It’s always exciting to take a trip to Belco Arts. The near-new facility on the water’s edge at Belconnen has thrown up a consistent program of queer-friendly shows lately and the House of Sand’s That Was Friday was no exception.
A full theatre watched the show unfold informally with dancers warming up on the stage and transforming into a Berlin club scene, where our main character Jack (played by Lachlan Martin) is trying to find the part of his life that was missing in Australia (we later find out that it was ‘bravery’ he was after).
The dancers, Ryan Douglas Stone, Billy Keohavong, Jareen Wee and Ella Williams, punctuate the story, which is actually stories; as we cross from the one about Jack, his sister Eliza (played by Enya Daly), who is also abroad, and their mother (played by Sara Zwangobani), in a series of video link ups; to the real-life story of Armenian refugee Amrit Tohari Agamemnoian (real name), whose appearance in the theatre is completely by video.
The audience quickly falls into a state of loving compassion for Amrit, whose life experiences are much too harsh for us to accept for such an articulate creature. A video of him shuffling on the spot – presumably in a refugee camp or hotel – is replicated lovingly throughout the show by the dancers. It’s clear that the entire cast has a huge affection for Amrit, whose experience is at the very heart of the show.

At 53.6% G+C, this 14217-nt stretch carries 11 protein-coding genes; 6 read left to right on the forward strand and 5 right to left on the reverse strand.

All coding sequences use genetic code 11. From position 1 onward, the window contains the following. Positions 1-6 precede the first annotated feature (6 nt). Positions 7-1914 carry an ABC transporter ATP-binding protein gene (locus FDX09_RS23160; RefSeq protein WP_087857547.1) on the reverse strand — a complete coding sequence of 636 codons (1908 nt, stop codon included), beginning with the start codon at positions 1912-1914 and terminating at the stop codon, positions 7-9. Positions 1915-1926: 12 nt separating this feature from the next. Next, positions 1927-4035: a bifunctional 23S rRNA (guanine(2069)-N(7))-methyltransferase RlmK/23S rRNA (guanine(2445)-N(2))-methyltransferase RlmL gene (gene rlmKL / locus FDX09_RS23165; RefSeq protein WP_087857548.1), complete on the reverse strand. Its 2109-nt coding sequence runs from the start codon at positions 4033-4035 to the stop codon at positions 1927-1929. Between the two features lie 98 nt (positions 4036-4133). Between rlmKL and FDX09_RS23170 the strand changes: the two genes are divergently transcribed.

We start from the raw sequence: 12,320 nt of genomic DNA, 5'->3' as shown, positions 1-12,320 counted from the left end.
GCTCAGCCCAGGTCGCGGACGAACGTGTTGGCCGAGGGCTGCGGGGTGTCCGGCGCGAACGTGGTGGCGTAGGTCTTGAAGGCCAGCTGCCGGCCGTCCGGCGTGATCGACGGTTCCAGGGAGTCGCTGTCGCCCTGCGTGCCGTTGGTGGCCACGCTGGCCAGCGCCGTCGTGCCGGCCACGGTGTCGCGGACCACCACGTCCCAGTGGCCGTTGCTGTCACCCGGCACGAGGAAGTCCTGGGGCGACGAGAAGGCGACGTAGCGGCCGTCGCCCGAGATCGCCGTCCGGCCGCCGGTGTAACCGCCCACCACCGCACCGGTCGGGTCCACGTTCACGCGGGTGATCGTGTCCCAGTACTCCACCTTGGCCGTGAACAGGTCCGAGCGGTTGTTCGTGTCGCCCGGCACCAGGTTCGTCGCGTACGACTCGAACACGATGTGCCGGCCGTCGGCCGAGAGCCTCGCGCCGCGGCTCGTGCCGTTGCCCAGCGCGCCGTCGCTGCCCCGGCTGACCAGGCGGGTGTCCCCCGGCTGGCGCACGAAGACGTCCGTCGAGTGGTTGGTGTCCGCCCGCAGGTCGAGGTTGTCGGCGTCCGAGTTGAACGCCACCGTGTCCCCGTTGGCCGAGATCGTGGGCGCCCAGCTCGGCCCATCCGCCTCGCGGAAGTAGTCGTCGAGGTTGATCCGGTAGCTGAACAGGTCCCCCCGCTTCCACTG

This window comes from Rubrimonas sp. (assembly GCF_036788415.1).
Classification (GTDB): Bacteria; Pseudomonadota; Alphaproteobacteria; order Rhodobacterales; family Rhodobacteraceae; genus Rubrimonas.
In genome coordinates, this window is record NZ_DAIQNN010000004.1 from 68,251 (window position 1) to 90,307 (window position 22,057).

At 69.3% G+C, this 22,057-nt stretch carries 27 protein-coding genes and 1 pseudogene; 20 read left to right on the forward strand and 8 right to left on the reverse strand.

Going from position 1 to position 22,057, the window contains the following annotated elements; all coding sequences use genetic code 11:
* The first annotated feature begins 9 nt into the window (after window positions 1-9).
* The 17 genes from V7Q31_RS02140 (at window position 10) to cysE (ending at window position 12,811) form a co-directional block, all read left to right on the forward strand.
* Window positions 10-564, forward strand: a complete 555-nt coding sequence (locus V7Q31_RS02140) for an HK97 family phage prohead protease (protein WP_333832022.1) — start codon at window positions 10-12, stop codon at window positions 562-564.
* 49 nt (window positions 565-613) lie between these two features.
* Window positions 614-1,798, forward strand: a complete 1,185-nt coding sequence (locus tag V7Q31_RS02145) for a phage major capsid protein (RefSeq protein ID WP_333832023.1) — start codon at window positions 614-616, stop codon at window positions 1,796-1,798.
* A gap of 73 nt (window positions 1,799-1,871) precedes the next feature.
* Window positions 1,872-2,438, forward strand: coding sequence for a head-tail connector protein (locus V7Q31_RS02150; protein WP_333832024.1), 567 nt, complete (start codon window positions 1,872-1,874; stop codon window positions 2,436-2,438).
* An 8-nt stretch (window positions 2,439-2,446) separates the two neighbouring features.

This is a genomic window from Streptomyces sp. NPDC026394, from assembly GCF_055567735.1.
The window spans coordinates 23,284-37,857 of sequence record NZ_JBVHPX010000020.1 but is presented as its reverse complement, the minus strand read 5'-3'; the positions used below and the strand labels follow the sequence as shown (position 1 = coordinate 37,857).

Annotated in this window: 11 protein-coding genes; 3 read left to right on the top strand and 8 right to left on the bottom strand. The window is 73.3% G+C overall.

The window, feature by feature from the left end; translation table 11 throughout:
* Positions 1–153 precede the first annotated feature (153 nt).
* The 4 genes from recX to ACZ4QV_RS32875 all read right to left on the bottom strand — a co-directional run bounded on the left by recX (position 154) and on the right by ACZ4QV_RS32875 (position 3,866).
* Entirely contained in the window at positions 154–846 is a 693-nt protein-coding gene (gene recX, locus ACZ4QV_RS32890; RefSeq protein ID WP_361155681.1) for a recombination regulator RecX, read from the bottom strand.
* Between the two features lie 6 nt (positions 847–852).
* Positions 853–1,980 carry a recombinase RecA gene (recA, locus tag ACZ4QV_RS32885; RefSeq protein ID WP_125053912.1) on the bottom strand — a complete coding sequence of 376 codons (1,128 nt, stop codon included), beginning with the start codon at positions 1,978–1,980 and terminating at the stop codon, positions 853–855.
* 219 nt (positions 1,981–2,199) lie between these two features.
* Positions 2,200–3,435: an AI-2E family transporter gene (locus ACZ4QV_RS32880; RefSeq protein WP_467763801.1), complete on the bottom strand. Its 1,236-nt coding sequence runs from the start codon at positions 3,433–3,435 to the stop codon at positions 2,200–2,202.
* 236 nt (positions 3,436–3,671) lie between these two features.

Things are not quite so clear between Jack, Eliza, and their mum, and it’s not apparent how their story relates to Amrit’s.
The whole charade comes unstuck before the intermission, when the actors (and dancers) appear to start speaking as themselves, about the ironies of the casting and the storyline. It’s a masterful deconstruction that sets expectations high for the second half.
We return with a few opening night wines in our bellies – and a sense that real theatre (with real crowds!) is back! Yay!
Unfortunately, it’s a high bar that’s not quite met as the play/dance – although clever, frequently brilliant and technologically titillating – never quite ties together in simple terms. For my little theatre posse, none of us were quite sure what had just happened when we meet afterward; although we all enjoyed it nonetheless.
On reflection, it’s a story about home and that ultimately, home is within ourselves. I’d probably have to see That Was Friday a second time to fully understand it – but that would be a pleasure to do so.
– Danny Corvini